May 31, 2012

Turbines will make my son a prisoner in his own home

By Julian Whittle, News & Star, 31 May 2012

An anguished mum has told a public inquiry that a proposed 328ft wind turbine would make her autistic son a prisoner in his home.

Bolsterstone Innovative Energy is appealing against Carlisle City Council’s refusal of planning consent for the turbine at Newlands Farm, Cumwhinton.

Rebecca Mullins, who lives nearby, said her 10-year-old son Peter was susceptible to the noise and movement created by turbine blades. She said: “The noise will prevent him living a normal life.

“It will cause him to be a prisoner in his own home.”

She was worried that other children at Cumwhinton School, which has a unit for autistic children, would be affected too.

Another nearby resident, the Rev Elizabeth Smith, suffers from Ménière’s disease, a disorder of the inner ear. She believes that low-frequency noise from the turbine will trigger attacks.

She said: “These attacks are completely disabling and are accompanied by loss of balance and sickness.”

Maggie Cleave, who lives 650 metres from the site, said: “I am scared to death for my health and mental wellbeing.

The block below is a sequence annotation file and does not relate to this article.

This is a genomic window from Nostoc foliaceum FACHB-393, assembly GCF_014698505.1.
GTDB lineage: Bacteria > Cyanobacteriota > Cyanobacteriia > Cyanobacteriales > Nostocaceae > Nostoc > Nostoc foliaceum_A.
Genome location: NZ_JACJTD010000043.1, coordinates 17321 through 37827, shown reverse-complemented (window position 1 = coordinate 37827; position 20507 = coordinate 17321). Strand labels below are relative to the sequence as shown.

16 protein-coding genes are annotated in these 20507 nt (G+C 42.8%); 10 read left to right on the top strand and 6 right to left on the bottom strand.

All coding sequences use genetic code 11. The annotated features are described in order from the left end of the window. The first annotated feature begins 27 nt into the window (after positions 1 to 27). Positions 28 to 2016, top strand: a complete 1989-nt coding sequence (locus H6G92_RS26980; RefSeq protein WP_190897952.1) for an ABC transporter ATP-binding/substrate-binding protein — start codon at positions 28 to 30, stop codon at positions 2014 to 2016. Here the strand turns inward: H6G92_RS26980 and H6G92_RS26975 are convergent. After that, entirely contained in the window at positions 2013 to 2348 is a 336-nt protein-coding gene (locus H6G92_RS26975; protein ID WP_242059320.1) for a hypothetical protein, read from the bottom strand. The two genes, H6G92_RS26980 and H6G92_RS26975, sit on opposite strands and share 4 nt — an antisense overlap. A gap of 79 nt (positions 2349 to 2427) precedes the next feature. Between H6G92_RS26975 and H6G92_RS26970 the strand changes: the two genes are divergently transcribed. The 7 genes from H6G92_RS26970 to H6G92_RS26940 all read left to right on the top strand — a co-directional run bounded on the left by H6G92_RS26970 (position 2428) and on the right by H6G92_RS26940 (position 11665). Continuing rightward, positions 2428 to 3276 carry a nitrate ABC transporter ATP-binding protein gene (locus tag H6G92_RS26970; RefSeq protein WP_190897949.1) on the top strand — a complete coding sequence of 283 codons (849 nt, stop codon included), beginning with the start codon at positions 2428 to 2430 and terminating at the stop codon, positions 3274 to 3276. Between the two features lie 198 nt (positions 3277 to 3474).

“The increased risks from a turbine this size, this close to homes, is unknown. This turbine is gigantic.”

The inquiry also heard that the turbine might distract drivers on the M6.

A previous application for three turbines was turned down in 2010, following an inquiry, because the inspector felt they would have an unacceptable impact on Cringles Farm and Beech Cottage.

But James Welch, landscape architect appearing on behalf of Bolsterstone, said: “The visual impact from the current development will be markedly less intrusive than the scheme before the inspector in 2009. A single turbine will occupy a narrower field of view than three turbines in a row.

“I do accept that it will be a landmark and prominent in that location but I do not accept that it will be an incongruous element.”

He added that there were examples elsewhere of turbines closer to homes.

The inquiry at Carlisle Civic Centre is expected to end today but it is likely to be months before principal planning inspector Wendy Burden makes a decision.

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